Investing should be easy – just buy low and sell high – but most of us have trouble following that simple advice. There are principles and strategies that may enable you to put together an investment portfolio that reflects your risk tolerance, time horizon, and goals. Understanding these principles and strategies can help you avoid some of the pitfalls that snare some investors.
It's easy to let investments accumulate like old receipts in a junk drawer.
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For some, the social impact of investing is just as important as the return, perhaps more important.
Most stock market analysis falls into three broad groups: Fundamental, technical, and sentimental. Here’s a look at each.
Diversification is an investment principle designed to manage risk, but it can't prevent against a loss.
China owns a portion of the total outstanding debt of the U.S. Government. What does it mean?
Successful sector investing is dependent upon an accurate analysis about when to rotate in and out.
Thanks to the work of three economists, we have a better understanding of what determines an asset’s price.
This calculator helps determine your pre-tax and after-tax dividend yield on a particular stock.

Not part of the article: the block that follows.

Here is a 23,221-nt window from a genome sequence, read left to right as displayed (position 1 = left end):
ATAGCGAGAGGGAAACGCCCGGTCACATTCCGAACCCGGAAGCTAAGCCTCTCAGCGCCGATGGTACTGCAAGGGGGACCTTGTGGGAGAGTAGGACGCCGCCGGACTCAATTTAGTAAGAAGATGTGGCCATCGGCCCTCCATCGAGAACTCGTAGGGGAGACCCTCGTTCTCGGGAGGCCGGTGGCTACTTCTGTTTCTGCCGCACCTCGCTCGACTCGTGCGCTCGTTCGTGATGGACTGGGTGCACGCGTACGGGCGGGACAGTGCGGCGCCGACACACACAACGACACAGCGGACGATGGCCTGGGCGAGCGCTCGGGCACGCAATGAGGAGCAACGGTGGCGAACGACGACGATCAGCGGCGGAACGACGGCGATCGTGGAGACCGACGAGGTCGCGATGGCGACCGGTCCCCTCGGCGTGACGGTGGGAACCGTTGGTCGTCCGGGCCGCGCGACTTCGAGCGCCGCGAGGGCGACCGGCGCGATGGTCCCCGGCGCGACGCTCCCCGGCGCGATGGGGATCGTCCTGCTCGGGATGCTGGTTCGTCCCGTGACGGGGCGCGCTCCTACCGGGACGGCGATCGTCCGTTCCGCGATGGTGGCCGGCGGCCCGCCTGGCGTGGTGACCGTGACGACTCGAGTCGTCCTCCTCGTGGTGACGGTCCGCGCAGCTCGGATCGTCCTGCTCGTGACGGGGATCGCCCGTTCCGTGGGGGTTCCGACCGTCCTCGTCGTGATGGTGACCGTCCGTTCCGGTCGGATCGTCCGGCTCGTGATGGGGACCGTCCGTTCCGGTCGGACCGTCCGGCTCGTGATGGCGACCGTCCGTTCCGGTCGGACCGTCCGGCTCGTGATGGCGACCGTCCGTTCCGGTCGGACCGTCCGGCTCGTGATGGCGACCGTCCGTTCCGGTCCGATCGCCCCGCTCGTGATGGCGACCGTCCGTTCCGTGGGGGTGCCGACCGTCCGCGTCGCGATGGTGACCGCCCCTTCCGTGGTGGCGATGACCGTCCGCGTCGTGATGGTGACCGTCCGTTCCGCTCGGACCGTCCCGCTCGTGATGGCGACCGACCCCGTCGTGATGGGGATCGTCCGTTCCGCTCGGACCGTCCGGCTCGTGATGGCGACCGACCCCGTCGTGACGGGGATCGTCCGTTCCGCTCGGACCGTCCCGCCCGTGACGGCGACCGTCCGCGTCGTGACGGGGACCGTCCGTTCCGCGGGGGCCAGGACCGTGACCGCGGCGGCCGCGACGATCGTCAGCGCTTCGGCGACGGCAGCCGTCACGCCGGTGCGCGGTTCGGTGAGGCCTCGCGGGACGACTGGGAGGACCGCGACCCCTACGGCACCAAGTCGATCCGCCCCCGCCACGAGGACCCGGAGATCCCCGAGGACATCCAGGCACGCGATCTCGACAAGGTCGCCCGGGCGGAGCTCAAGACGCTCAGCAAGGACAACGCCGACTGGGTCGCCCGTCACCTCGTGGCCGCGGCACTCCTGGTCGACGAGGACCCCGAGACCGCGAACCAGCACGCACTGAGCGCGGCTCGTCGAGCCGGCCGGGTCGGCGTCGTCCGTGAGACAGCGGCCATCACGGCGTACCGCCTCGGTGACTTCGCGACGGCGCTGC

Estimate the potential impact taxes and inflation can have on the purchasing power of an investment.
Determine if you are eligible to contribute to a traditional or Roth IRA.
Use this calculator to better see the potential impact of compound interest on an asset.
This questionnaire will help determine your tolerance for investment risk.
Use this calculator to compare the future value of investments with different tax consequences.
There are some smart strategies that may help you pursue your investment objectives
Principles that can help create a portfolio designed to pursue investment goals.
Even low inflation rates can pose a threat to investment returns.
Agent Jane Bond is on the case, discovering how bonds diversify a portfolio.
$1 million in a diversified portfolio could help finance part of your retirement.
Agent Jane Bond is on the case, uncovering the mystery of bond laddering.
What if instead of buying that vacation home, you invested the money?
How do the markets usually react to elections? Was the 2016 election any different?